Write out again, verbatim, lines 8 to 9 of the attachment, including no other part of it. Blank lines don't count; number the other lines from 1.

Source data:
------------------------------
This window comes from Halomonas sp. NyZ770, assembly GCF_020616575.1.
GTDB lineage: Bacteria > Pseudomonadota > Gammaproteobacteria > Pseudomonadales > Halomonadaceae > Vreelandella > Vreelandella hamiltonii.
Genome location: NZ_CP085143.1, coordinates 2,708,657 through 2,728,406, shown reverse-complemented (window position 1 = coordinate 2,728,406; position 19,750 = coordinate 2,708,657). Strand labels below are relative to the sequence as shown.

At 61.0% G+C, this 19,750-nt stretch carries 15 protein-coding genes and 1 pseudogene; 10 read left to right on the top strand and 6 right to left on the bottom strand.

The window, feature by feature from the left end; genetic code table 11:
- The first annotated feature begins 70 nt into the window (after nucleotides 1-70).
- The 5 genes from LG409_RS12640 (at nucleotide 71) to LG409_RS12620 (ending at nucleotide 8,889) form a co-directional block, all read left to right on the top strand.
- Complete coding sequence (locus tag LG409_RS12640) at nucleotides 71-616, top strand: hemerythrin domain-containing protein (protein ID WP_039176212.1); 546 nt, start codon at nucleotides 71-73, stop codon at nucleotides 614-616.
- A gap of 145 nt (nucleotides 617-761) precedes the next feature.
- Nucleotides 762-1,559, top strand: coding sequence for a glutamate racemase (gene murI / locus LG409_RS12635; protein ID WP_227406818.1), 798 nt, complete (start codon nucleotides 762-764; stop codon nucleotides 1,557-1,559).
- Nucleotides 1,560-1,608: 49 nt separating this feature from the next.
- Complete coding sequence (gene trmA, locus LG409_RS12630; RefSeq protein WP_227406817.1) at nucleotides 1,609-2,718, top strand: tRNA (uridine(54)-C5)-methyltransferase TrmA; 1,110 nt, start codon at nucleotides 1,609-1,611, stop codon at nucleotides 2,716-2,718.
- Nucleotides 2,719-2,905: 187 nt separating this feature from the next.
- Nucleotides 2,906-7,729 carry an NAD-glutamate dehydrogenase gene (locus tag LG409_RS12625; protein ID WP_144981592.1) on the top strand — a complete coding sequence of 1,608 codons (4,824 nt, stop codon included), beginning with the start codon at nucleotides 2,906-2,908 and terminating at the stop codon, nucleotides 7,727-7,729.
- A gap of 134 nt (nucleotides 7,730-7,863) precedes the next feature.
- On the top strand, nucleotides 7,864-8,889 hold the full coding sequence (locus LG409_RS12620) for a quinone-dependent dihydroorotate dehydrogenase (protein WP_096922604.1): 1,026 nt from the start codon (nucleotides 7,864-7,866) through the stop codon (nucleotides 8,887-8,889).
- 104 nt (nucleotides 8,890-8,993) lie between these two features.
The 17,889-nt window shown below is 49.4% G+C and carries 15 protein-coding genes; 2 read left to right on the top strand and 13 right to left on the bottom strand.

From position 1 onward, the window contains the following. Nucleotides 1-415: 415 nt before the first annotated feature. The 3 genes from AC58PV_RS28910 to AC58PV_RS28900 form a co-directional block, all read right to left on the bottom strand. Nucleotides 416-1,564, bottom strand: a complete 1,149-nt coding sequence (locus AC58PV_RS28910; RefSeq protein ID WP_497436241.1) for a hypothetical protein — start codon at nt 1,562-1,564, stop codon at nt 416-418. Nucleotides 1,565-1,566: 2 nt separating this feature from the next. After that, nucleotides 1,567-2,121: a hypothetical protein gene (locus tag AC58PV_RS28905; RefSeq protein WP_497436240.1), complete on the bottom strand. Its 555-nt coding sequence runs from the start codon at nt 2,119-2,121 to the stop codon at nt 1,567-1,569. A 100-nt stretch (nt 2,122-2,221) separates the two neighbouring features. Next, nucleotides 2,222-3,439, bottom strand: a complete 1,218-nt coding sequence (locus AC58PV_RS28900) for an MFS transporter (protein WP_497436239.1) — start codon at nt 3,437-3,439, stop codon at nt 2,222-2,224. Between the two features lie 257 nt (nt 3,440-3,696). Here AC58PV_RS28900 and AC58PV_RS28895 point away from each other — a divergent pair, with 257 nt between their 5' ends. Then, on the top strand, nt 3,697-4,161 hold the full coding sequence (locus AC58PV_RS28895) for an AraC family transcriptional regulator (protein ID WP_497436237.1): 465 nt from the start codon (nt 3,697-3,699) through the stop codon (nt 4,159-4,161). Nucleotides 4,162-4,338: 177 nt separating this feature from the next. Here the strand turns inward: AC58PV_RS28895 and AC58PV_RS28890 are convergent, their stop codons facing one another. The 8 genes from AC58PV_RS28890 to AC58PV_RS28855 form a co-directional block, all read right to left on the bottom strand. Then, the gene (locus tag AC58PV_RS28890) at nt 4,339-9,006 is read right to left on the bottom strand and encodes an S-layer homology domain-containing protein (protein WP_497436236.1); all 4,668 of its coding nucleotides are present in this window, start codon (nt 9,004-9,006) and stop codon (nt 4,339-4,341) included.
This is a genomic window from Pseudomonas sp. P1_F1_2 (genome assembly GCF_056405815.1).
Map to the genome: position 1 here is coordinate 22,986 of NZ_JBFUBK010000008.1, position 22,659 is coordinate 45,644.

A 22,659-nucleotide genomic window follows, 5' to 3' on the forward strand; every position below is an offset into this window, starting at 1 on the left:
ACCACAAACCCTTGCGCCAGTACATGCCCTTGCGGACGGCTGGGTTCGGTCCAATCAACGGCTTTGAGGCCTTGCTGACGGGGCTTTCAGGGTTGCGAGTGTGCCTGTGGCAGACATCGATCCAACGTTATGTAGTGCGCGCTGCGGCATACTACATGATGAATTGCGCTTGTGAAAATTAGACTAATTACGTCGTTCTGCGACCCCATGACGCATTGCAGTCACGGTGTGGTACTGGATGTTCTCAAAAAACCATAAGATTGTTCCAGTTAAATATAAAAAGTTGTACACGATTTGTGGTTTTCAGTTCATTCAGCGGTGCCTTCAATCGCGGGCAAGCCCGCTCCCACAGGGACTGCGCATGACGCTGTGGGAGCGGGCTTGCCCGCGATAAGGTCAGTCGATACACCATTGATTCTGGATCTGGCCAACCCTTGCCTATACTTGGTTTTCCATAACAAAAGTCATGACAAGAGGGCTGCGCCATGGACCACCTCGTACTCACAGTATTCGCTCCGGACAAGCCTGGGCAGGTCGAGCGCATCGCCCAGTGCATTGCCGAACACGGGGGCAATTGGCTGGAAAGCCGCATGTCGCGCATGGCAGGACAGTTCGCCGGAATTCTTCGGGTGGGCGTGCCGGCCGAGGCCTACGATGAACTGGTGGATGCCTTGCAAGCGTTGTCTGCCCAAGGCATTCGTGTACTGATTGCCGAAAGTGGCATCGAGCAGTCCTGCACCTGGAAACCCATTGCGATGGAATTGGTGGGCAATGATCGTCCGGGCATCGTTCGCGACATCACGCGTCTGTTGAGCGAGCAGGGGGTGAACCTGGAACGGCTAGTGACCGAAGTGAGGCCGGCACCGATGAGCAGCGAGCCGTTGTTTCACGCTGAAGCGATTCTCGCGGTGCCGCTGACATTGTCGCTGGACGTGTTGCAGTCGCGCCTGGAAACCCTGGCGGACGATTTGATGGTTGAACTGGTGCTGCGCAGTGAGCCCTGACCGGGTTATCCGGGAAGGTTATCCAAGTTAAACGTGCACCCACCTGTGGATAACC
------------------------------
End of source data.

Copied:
- Complete coding sequence (locus tag LG409_RS12640) at nucleotides 71-616, top strand: hemerythrin domain-containing protein (protein ID WP_039176212.1); 546 nt, start codon at nucleotides 71-73, stop codon at nucleotides 614-616.
- A gap of 145 nt (nucleotides 617-761) precedes the next feature.